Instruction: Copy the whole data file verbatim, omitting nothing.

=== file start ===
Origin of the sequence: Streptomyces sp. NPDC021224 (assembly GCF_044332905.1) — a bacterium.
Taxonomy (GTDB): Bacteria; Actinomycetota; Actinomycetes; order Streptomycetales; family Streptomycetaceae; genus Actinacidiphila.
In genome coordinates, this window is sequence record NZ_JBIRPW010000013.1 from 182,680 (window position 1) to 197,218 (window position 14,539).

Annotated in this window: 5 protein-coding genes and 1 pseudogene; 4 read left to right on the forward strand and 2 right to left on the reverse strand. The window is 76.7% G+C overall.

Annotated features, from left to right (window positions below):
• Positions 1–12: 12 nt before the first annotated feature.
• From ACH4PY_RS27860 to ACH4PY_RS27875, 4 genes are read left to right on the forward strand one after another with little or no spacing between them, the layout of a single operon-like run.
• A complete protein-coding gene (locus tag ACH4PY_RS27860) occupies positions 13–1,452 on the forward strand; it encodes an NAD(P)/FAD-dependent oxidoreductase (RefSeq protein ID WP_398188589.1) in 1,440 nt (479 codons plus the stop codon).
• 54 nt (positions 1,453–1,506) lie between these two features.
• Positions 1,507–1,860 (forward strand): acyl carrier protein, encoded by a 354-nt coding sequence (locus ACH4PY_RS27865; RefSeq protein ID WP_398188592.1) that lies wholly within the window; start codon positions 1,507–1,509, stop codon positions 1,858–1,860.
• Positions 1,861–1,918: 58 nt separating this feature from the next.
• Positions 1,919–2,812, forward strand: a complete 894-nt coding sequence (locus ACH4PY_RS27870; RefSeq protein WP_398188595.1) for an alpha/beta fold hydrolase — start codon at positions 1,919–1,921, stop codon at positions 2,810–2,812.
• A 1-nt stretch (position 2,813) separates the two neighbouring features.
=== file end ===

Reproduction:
Origin of the sequence: Streptomyces sp. NPDC021224 (assembly GCF_044332905.1) — a bacterium.
Taxonomy (GTDB): Bacteria; Actinomycetota; Actinomycetes; order Streptomycetales; family Streptomycetaceae; genus Actinacidiphila.
In genome coordinates, this window is sequence record NZ_JBIRPW010000013.1 from 182,680 (window position 1) to 197,218 (window position 14,539).

Annotated in this window: 5 protein-coding genes and 1 pseudogene; 4 read left to right on the forward strand and 2 right to left on the reverse strand. The window is 76.7% G+C overall.

Annotated features, from left to right (window positions below):
• Positions 1–12: 12 nt before the first annotated feature.
• From ACH4PY_RS27860 to ACH4PY_RS27875, 4 genes are read left to right on the forward strand one after another with little or no spacing between them, the layout of a single operon-like run.
• A complete protein-coding gene (locus tag ACH4PY_RS27860) occupies positions 13–1,452 on the forward strand; it encodes an NAD(P)/FAD-dependent oxidoreductase (RefSeq protein ID WP_398188589.1) in 1,440 nt (479 codons plus the stop codon).
• 54 nt (positions 1,453–1,506) lie between these two features.
• Positions 1,507–1,860 (forward strand): acyl carrier protein, encoded by a 354-nt coding sequence (locus ACH4PY_RS27865; RefSeq protein ID WP_398188592.1) that lies wholly within the window; start codon positions 1,507–1,509, stop codon positions 1,858–1,860.
• Positions 1,861–1,918: 58 nt separating this feature from the next.
• Positions 1,919–2,812, forward strand: a complete 894-nt coding sequence (locus ACH4PY_RS27870; RefSeq protein WP_398188595.1) for an alpha/beta fold hydrolase — start codon at positions 1,919–1,921, stop codon at positions 2,810–2,812.
• A 1-nt stretch (position 2,813) separates the two neighbouring features.